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What is forest?

  • J. B. Hall
  • M. D. Swaine
Part of the Geobotany book series (GEOB, volume 1)

Abstract

Two main kinds of vegetation cover the surface of Ghana: forest and savanna; these, and the various formations into which they may be subdivided were defined at a Pan-African conference at Yangambi (C.S.A. 1956), and more recently by UNESCO (1973). Forest is dominated by trees at least 5 m high, whose crowns interlock, and lacks a continuous grassy ground layer. The crowns of trees in savanna are separated, or trees may be absent; there is always a seasonally dense understorey of grasses. Taxonomic distinctions are also important. Very few plant species occur naturally in both kinds of vegetation — notable exceptions are the trees Afzelia africana and Diospyros mespiliformis. The grasses which flourish in forest — such as Leptaspis cochleata and Olyra latifolia — are not found in savanna, and the grass tribe Andropogoneae which is so abundant in savanna is absent from forest. Both the Yangambi and the UNESCO classifications recognise a third formation-type — woodland — as intermediate between forest and savanna.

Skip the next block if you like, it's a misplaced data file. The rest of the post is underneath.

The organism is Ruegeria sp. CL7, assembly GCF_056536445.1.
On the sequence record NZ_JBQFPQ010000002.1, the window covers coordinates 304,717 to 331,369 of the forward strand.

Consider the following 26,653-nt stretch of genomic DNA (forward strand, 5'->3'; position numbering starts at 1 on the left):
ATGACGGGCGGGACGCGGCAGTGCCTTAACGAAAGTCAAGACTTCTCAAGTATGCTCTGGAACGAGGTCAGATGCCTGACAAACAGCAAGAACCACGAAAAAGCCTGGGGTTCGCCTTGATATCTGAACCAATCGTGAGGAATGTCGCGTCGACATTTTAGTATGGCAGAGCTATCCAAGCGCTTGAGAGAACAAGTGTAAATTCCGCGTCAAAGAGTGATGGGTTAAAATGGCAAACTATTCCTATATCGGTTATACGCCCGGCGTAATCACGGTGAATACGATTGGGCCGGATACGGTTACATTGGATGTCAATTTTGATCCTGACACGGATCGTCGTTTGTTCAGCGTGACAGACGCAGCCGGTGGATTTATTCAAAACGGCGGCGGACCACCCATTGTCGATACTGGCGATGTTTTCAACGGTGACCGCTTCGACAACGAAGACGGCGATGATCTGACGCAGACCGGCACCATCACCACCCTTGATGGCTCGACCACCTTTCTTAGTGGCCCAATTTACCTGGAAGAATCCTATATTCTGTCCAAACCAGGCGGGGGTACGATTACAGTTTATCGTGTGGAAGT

Keywords

Secondary Forest Forest Reserve Forest Zone Outer Bark Secondary Species 
These keywords were added by machine and not by the authors. This process is experimental and the keywords may be updated as the learning algorithm improves.

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Copyright information

© Springer Science+Business Media Dordrecht 1981

Authors and Affiliations

  • J. B. Hall
    • 1
  • M. D. Swaine
    • 1
  1. 1.Department of BotanyUniversity of GhanaAccraGhana

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